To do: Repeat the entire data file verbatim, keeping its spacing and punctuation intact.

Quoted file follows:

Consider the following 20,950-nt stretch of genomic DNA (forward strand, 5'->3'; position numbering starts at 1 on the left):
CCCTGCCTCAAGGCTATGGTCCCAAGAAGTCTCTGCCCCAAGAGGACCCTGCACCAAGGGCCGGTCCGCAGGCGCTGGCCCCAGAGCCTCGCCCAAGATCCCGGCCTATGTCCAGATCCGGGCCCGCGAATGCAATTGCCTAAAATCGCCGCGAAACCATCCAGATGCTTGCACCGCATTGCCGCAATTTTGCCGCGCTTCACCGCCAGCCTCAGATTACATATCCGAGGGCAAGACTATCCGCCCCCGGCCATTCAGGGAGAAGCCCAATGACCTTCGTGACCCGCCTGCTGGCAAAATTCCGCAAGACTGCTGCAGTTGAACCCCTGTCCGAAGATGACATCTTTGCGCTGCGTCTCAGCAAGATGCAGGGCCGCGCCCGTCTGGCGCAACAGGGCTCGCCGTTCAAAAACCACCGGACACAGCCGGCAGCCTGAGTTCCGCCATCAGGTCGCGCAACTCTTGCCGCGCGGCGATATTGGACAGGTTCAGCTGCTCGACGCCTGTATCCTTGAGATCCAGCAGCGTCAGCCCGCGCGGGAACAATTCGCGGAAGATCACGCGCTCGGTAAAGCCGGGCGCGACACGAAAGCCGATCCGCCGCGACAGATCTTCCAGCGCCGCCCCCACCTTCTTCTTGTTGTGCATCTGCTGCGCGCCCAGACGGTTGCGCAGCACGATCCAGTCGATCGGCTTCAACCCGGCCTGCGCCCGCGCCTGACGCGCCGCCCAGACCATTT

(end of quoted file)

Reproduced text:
Consider the following 20,950-nt stretch of genomic DNA (forward strand, 5'->3'; position numbering starts at 1 on the left):
CCCTGCCTCAAGGCTATGGTCCCAAGAAGTCTCTGCCCCAAGAGGACCCTGCACCAAGGGCCGGTCCGCAGGCGCTGGCCCCAGAGCCTCGCCCAAGATCCCGGCCTATGTCCAGATCCGGGCCCGCGAATGCAATTGCCTAAAATCGCCGCGAAACCATCCAGATGCTTGCACCGCATTGCCGCAATTTTGCCGCGCTTCACCGCCAGCCTCAGATTACATATCCGAGGGCAAGACTATCCGCCCCCGGCCATTCAGGGAGAAGCCCAATGACCTTCGTGACCCGCCTGCTGGCAAAATTCCGCAAGACTGCTGCAGTTGAACCCCTGTCCGAAGATGACATCTTTGCGCTGCGTCTCAGCAAGATGCAGGGCCGCGCCCGTCTGGCGCAACAGGGCTCGCCGTTCAAAAACCACCGGACACAGCCGGCAGCCTGAGTTCCGCCATCAGGTCGCGCAACTCTTGCCGCGCGGCGATATTGGACAGGTTCAGCTGCTCGACGCCTGTATCCTTGAGATCCAGCAGCGTCAGCCCGCGCGGGAACAATTCGCGGAAGATCACGCGCTCGGTAAAGCCGGGCGCGACACGAAAGCCGATCCGCCGCGACAGATCTTCCAGCGCCGCCCCCACCTTCTTCTTGTTGTGCATCTGCTGCGCGCCCAGACGGTTGCGCAGCACGATCCAGTCGATCGGCTTCAACCCGGCCTGCGCCCGCGCCTGACGCGCCGCCCAGACCATTT